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Thursday, 27 May 2010

Luapula Manganese, 3rd Edition

A useful update to the issue we have previously discussed here and here. Look for that huge margin quote between the production costs and the value of refined manganese :

New mining activities - a mixed blessing for Luapula, Hope Mwelaisha, CSPR Luapula, MS Zambia Newsletter (May 2010):

Manganese mining is causing trouble in Luapula. Photo: Lena Vind-AndersenLand degradation, deforestation, potential health related epidemics, raw material exhaustion, worn-down roads and losing out on an economic potential. This is the price that the people of Luapula are paying for the short term benefit of the mining boom in the province.

The last two years have seen an explosion of mining activities in Luapula. Genesis Procurement, who presently employs more than 200 locals in their large-scale mining for manganese, is the main actor on the new Luapula mining scene, but dozens of small-scale miners are also taking part in the search for the valuable mineral - manganese.

The Luapula Provincial Programme Management Team of the national Civil Society for Poverty Reduction has conducted a research on the effects of this mining activity, and the findings are both positive and negative. On the positive side, there are the new job opportunities created, either directly through the large scale mining operators, through individual small-scale mining or indirectly
through the following higher activities in shops, guesthouses and so on. This is providing an income for hundreds of families, and has undoubtedly reduced poverty in the district.

Also the activities in Luapula is re-enforcing the dependency of the Zambian national economy on mining, a dependency that has proved disastrous in the past. Finally, it must be said that the present operations duplicate a negative theme that as been recurrent throughout the history of Africa: The raw materials are being removed from the continent, with limited benefits to the people, and processed somewhere else in the world for the benefit of outsiders. For manganese, the price that local miners get for raw ore is US$ 52 to US$ 70 per tonne. The price for pure manganese on the international market US$ 1.653 per tonne. This value addition is what Zambia is losing out on, because the raw ore is transported through Tanzania to China for processing. So the super profits are reaped by foreign investors, in the same pattern that the European colonial powers used to follow.

Civil Society for Poverty Reduction acknowledges the short-term benefits that people in Luapula are enjoying from the mining, but urges the Zambian government to ensure that the economic boost is re-invested into sustainable economic growth and development activities in the province.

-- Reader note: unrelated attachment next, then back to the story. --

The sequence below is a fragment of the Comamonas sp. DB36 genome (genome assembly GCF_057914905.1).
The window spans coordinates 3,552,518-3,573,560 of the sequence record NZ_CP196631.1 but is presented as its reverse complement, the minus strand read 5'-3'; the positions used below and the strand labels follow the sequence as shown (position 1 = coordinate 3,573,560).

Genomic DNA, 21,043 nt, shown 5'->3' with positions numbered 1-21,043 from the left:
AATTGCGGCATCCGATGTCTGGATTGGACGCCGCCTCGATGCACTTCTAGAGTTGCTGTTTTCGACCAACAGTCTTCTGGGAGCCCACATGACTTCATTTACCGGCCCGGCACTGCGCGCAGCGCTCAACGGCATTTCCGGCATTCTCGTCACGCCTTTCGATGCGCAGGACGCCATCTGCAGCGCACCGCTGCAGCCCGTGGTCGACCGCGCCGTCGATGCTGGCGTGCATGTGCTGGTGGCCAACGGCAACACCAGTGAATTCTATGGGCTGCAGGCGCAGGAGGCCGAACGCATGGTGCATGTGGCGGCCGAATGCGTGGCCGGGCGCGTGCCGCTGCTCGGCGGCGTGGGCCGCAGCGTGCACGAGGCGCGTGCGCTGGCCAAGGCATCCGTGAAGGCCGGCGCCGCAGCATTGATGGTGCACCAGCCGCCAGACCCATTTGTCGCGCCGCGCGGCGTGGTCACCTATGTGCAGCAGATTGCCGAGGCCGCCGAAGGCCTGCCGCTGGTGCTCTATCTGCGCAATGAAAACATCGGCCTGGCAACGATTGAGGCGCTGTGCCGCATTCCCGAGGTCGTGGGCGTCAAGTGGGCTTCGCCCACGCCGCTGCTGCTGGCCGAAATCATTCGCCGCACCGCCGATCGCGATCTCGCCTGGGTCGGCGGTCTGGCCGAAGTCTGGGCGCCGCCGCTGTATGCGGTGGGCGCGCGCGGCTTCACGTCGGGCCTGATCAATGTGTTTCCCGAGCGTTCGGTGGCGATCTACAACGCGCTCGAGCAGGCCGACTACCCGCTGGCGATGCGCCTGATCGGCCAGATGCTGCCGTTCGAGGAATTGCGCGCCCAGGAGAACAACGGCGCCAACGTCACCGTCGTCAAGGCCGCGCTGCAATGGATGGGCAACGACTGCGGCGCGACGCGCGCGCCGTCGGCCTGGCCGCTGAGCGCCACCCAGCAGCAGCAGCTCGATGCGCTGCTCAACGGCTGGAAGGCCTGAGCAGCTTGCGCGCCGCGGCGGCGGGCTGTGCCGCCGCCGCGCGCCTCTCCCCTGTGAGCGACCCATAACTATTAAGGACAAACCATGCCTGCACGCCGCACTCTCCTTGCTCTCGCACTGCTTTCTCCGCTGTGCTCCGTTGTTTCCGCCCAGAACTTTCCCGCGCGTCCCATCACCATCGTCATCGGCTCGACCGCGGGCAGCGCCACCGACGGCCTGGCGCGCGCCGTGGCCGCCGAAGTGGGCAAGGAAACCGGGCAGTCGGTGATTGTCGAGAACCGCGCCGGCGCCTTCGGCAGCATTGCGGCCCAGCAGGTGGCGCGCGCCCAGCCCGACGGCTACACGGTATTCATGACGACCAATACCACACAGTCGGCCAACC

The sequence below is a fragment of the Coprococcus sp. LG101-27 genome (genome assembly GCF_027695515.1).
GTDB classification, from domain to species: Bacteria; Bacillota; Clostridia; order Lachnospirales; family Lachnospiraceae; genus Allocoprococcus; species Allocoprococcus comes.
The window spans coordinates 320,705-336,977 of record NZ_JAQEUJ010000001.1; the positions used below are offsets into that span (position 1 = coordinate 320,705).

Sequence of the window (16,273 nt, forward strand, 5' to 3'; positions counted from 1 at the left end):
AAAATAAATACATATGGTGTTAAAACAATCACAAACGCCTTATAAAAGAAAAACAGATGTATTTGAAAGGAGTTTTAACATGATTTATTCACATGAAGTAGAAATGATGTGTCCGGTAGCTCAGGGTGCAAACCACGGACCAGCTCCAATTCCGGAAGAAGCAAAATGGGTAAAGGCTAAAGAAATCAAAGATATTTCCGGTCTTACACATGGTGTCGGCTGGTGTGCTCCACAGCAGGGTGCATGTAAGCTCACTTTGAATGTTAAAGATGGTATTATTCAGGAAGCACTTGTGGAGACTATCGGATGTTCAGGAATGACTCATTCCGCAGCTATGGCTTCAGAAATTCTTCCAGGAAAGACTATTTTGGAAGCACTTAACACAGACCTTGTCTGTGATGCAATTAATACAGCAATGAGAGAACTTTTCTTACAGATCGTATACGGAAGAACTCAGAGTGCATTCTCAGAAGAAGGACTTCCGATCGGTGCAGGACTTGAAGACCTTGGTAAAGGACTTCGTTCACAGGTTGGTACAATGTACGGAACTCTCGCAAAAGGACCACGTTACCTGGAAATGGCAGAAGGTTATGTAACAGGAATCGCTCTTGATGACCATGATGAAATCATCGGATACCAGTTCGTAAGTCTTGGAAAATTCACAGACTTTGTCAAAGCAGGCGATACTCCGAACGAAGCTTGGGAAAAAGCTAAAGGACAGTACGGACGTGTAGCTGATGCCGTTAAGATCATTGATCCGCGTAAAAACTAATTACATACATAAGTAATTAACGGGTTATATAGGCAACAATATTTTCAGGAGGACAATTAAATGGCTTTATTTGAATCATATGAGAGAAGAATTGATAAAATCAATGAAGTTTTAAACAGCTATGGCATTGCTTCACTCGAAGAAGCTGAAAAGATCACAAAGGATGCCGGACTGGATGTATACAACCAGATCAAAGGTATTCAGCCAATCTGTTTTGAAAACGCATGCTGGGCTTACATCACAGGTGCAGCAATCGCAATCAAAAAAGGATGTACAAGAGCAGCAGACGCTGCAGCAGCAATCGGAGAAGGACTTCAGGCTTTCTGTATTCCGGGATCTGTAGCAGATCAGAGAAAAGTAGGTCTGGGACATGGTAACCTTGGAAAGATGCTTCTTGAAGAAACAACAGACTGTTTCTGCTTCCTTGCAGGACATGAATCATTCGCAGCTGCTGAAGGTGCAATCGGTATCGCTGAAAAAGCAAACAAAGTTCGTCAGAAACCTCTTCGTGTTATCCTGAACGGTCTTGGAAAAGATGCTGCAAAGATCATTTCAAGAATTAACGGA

1. Given that $1.653 is a lot LESS than $52, but the article talks about “value addition”, it looks like the author has got his units mixed up. I am guessing the $1.653 is the price per pound (not tonne). A quick search of the internet suggests a price for manganese of about $2,900 per tonne, implying a 50,000% mark-up roughly. Not bad.

  2. Sorry, I meant 5,000%.

  3. Dominic,

    Thanks for checking this.
    I think they simply got the $1653 wrong. It looks like a typo to me. $1.6 per pound does not work because that would be what the prices were in 2008.

    I have tried to clarify this here.

  4. Yes Sir, the solution and answer to the Zambia manganese riddleis to have the mineral processed in Zambia. The returns are exponential but 5000%, I wonder.
    Once again the victim is Africa and great news, for once the perpetrator is not the previous colonial master or the ruthless South Africans but rather it is coming from the East. Watch this space…we are entering a new mercantilist system, reminiscent of the early colonies of 1700-1800, which is off-set by great soft loan by the ‘Power of the East’ to African governments.
    The other reality is that the calculated 5000% mark up would apply if the product were processed in Zambia. In this case, logistics is a big cost in order to get the ore to China, which only gives the Chinese a reasonable speculative return and not a super whopping return.
    I sincerely hope that when the manganese is eventually processed in Zambia it does not eat into Zambia’s carbon credits and is clean and safe for its population. Let’s never allow the dirty and cheap method of upgrading manganese ore to come to Zambia.



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